Grey Squirrel - Fact File

Grey SquirrelSize: About 25cm or so. Tail nearly as long as body. Weight around 500g
Markings: Grey with a whiter belly, but grey turns browner in summer. Red squirrels have easily visible ear tufts, and are much redder and smaller.
Location: Becoming widespread throughout Britain.
Detection: Sightings of live animals, droppings, bark stripping, kibbled cones / nuts, scattered food remains, dreys, tracks (footprints) in soft mud or snow.

Biology:

Squirrels are well known to most of us, and are easily recognised. They can be quite prolific in their reproduction, with two breeding seasons per year. After a gestation period of 6 weeks (45 days), the first litter is born in late February or early March. A typical litter contains 3 or 4 young. If a second litter is born, it usually occurs at the end of June or into July.

The young are weaned at about 10 weeks old, and leave the nest soon after.

The squirrel nest is known as a drey, and is made of twigs and leaves, and can sometimes be lined with grass. When dreys are made in roof spaces, the squirrels will gather all manner of fabrics, gnawed cardboard etc. to act as nesting materials.

Squirrels have a surprisingly wide and varied diet, eating foods such as fruits, nuts seeds, plant and tree buds, fungi, and new shoots. They will also take birds' eggs and even the nestlings. Obviously, bird food etc. put out in gardens becomes an easy target, but because many people like squirrels, the food is put out specifically for them.

Treatment:

The wide diet and intrusive habit is often the reason that you will be called to control these animals, either in an urban, rural or forestry environment. There are several methods of control, depending on where you are and what time of year it is:

1. Exclusion. In situations where squirrels are entering roof spaces, gaps and holes can be proofed by using wire mesh tightly packed into the space. This can be supplemented by expanding foam sprayed into the hole around the mesh. Although this is not foolproof, as these are clever animals, it should afford a good degree of protection. Trees can be protected by fitting a metal sleeve around the base of the trunk, but it needs to be at least 1 metre high, and the base must be a minimum of 1.5 metres from the ground. This only works if the trees are at least 3 metres apart, otherwise the squirrel will jump the gap.

2. Shooting.This is an old but successful method of control, requiring the use of shotguns to bring down the squirrel as it runs along the branches, either freely, or as a result of poking the dreg with a long pole. Best carried out in winter (no leaves makes easier viewing), shooting in spring will also kill the first litters.

3. Spring Traps. The recent Spring Traps Order (1995) now approves the following traps: Fenn Mk4 and Mk6, Springer Mk4 and Mark6, Magnum, Juby. Imbra, Sawyer and Lloyd. The traps must be placed in tunnels (ideally of about 60cm length) to prevent non-target species gaining access. The tunnel entrance should be no more than 6-7cm across, but big enough to allow the complete action of the trap. The entrance can be reduced to the required size by pushing sticks into the earth at the trap entrance. Camouflaging is advised, but baiting of the traps is unnecessary. The traps must be visited at least once a day, but dawn and dusk is advised (more frequently if possible). If red squirrels are present, spring traps are not allowed.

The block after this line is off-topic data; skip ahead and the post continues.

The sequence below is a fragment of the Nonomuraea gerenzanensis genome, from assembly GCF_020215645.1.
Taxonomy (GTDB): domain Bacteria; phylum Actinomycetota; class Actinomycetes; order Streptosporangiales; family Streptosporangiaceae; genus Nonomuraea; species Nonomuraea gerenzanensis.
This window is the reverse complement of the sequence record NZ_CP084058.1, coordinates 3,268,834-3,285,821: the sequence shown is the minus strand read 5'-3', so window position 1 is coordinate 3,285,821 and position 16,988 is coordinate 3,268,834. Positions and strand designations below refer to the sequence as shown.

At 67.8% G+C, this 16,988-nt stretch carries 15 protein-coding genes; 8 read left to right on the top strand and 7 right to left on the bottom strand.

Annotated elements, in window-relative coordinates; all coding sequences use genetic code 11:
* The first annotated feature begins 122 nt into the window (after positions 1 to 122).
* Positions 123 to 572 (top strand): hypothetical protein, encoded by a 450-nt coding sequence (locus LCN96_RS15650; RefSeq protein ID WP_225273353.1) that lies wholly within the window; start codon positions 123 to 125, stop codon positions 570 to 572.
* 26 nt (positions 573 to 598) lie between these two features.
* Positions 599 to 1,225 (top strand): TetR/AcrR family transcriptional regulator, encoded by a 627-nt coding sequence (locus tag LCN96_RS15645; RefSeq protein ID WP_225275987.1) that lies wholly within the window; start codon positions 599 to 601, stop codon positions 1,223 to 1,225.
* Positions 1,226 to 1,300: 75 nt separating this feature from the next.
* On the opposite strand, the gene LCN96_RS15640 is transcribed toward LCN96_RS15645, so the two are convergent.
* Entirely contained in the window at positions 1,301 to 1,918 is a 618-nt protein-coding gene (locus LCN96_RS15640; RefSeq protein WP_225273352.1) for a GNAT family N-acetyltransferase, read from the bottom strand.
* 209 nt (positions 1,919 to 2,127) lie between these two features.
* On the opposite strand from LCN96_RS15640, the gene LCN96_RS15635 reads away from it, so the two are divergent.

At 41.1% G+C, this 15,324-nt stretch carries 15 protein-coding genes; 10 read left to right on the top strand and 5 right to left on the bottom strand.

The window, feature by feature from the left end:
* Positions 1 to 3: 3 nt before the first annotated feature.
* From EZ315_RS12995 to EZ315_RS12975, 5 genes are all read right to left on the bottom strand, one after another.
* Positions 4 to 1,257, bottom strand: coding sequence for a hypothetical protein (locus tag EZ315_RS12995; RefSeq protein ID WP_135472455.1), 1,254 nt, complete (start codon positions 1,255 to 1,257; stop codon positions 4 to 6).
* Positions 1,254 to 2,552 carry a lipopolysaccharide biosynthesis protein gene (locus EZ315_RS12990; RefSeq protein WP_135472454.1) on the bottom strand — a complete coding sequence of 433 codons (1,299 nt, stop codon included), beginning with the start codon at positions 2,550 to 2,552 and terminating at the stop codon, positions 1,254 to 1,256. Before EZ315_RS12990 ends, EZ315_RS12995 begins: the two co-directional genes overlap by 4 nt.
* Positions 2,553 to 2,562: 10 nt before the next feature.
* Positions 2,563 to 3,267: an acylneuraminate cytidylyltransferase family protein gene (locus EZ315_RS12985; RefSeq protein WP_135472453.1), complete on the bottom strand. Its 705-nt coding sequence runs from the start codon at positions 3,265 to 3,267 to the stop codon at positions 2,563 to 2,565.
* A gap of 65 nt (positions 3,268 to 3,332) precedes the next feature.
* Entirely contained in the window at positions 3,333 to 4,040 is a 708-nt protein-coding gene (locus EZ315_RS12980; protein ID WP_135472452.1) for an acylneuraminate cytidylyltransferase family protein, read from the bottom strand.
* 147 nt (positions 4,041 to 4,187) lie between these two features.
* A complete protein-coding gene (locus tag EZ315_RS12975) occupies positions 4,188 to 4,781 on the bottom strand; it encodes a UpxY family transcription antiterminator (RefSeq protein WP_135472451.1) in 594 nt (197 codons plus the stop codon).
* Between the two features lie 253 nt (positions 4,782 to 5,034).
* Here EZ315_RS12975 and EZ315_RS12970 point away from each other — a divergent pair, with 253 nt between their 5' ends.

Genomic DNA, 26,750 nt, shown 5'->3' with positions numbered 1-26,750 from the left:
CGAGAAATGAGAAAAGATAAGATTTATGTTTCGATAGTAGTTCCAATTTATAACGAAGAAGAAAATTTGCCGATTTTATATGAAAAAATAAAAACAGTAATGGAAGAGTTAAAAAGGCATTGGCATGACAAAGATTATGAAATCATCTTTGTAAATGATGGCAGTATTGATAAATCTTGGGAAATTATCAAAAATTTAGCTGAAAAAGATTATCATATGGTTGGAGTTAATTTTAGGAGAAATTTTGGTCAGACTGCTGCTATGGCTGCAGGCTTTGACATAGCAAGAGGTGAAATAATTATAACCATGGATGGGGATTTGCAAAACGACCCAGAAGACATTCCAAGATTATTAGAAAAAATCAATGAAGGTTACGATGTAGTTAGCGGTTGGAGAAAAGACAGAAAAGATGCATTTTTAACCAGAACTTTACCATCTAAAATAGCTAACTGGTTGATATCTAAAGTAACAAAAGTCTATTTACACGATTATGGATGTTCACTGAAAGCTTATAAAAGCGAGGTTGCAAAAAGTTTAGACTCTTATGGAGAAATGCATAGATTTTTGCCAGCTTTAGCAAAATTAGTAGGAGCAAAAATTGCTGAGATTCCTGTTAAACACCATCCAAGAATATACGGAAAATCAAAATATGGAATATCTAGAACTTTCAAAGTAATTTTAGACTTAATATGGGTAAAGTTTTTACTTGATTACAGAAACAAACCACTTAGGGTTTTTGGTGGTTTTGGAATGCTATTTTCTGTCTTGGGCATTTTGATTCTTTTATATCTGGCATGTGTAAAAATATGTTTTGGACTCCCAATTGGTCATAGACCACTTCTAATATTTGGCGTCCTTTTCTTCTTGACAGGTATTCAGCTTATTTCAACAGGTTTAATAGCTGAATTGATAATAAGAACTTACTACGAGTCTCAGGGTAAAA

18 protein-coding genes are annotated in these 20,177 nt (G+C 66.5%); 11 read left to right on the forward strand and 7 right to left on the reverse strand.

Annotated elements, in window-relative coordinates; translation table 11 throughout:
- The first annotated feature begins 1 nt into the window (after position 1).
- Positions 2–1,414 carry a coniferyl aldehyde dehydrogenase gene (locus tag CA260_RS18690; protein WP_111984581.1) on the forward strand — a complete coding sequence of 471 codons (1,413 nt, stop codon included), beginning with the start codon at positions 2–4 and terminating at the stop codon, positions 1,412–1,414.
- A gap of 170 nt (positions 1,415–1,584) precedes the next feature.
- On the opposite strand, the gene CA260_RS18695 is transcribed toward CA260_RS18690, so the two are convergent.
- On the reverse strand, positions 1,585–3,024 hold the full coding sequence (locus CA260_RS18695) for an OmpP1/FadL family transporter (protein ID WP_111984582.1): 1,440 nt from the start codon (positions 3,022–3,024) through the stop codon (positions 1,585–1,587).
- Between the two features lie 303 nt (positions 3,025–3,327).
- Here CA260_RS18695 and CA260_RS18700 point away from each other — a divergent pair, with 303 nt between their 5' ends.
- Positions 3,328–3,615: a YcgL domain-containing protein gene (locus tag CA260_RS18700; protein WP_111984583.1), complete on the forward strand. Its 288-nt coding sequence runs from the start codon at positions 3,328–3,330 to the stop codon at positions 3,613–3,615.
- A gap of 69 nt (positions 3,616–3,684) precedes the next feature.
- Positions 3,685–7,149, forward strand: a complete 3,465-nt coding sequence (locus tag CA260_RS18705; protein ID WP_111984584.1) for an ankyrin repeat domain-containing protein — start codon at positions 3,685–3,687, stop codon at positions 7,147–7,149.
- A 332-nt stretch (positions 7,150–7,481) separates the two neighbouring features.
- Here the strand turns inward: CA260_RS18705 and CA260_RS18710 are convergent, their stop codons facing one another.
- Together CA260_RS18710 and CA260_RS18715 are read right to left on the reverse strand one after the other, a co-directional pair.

4. Cage Traps. An excellent method of control, but less successful in the autumn, when food is plentiful. Several traps are currently on the market, being either single or multiple catch. They should be placed at the base of trees or against the wall in an area such as a loft. Camouflaging them will encourage the animals to enter and minimise the risk of vandalism. Bait the traps using peanuts (not salted!), sliced apple, maize or chocolate (fruit and nut...). Maize is useful as squirrels characteristically eat the 'germ' and leave the rest - this will help to confirm that it is squirrels that are eating it. Leaving the trap in a 'fixed open' position first is not necessary, but may help if the squirrels are wary. As above, the traps must be visited at least daily. It is illegal under the Wildlife and Countryside Act (1981) to release trapped grey squirrels. They should be placed in a heavy (hessian-type) sack and humanely dispatched using a stout stick or similar. Trapped red squirrels must be released unharmed.

5. Poisoning. The only poison allowed is Warfarin at 0.002%, labelled for squirrel control. When used outdoors, it must be placed in approved hoppers (as specified in the Grey Squirrels Warfarin Order (1973)), only between March 15 and August 15, and only for tree protection in woodland (not gardens). Check with your supplier as to which areas of the country the bait can be used. Hoppers should be placed at the bottom 6f trees or on raised platforms against the tree, clearly marked as POISON and securely attached. The bait must be kept topped up, as warfarin is a multiple-feed poison. Warfarin squirrel bait can also be used in roof spaces throughout the year. Rat and mouse bait must not be used against squirrels.

If you need a fast, effective and reliable pest controller in the Bishops Stortford area
contact Cross Pest Control on:
Hertfordshire: 01920 822897
Mobile: 0777 5673088 or 0777 5673089